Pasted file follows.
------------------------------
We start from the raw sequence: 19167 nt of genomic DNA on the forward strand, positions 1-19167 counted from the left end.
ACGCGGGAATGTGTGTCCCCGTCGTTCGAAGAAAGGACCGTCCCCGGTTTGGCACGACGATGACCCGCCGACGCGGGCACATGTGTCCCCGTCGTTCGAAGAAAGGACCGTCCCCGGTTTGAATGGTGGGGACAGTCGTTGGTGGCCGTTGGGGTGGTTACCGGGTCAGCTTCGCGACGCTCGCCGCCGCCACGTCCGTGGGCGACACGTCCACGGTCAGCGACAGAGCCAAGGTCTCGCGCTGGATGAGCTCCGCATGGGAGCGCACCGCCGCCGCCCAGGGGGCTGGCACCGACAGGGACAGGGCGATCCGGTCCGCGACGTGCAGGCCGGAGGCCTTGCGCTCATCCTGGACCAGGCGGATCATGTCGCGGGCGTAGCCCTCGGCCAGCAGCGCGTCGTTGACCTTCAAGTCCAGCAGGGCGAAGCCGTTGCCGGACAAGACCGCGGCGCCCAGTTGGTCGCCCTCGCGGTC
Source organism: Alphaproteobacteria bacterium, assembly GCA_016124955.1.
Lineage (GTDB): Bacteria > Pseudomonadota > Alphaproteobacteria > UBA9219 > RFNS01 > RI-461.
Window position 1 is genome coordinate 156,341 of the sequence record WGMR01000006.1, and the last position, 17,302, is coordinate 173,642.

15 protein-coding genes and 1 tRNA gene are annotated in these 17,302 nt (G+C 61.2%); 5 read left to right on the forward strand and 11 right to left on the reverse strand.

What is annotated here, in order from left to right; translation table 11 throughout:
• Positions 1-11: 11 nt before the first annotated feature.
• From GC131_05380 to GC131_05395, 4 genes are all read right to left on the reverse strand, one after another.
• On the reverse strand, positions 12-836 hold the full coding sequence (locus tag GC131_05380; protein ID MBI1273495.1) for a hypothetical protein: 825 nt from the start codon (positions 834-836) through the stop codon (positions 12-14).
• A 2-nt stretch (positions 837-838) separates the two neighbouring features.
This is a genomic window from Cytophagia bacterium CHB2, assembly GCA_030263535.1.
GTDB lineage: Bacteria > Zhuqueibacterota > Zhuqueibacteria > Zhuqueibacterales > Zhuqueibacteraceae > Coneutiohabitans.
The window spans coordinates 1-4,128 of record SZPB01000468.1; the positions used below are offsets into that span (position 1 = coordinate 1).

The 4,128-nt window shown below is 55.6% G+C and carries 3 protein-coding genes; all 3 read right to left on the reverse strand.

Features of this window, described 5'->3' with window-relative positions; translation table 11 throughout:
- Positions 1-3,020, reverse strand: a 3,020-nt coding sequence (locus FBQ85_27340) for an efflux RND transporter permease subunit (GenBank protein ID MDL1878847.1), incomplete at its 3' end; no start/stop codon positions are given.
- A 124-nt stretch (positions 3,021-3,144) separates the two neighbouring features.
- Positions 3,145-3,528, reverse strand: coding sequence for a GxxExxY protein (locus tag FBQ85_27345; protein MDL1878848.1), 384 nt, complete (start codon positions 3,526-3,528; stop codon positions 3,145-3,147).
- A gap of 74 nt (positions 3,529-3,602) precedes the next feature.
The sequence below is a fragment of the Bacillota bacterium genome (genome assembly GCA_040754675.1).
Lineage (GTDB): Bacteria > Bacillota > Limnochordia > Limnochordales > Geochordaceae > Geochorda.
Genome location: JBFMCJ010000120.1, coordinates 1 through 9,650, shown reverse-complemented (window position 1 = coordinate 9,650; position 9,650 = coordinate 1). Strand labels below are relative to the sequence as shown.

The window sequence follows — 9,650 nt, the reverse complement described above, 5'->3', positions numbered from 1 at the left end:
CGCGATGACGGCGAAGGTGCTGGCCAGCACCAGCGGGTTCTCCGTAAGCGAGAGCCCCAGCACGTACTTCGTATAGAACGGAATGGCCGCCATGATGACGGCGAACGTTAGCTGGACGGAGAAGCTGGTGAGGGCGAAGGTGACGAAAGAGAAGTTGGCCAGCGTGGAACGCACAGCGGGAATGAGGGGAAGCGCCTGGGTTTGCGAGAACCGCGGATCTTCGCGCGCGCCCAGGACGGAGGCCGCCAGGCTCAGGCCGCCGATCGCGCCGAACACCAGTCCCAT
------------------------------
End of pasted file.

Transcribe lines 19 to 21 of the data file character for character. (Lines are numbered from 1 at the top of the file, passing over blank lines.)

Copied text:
- Positions 3,145-3,528, reverse strand: coding sequence for a GxxExxY protein (locus tag FBQ85_27345; protein MDL1878848.1), 384 nt, complete (start codon positions 3,526-3,528; stop codon positions 3,145-3,147).
- A gap of 74 nt (positions 3,529-3,602) precedes the next feature.
The sequence below is a fragment of the Bacillota bacterium genome (genome assembly GCA_040754675.1).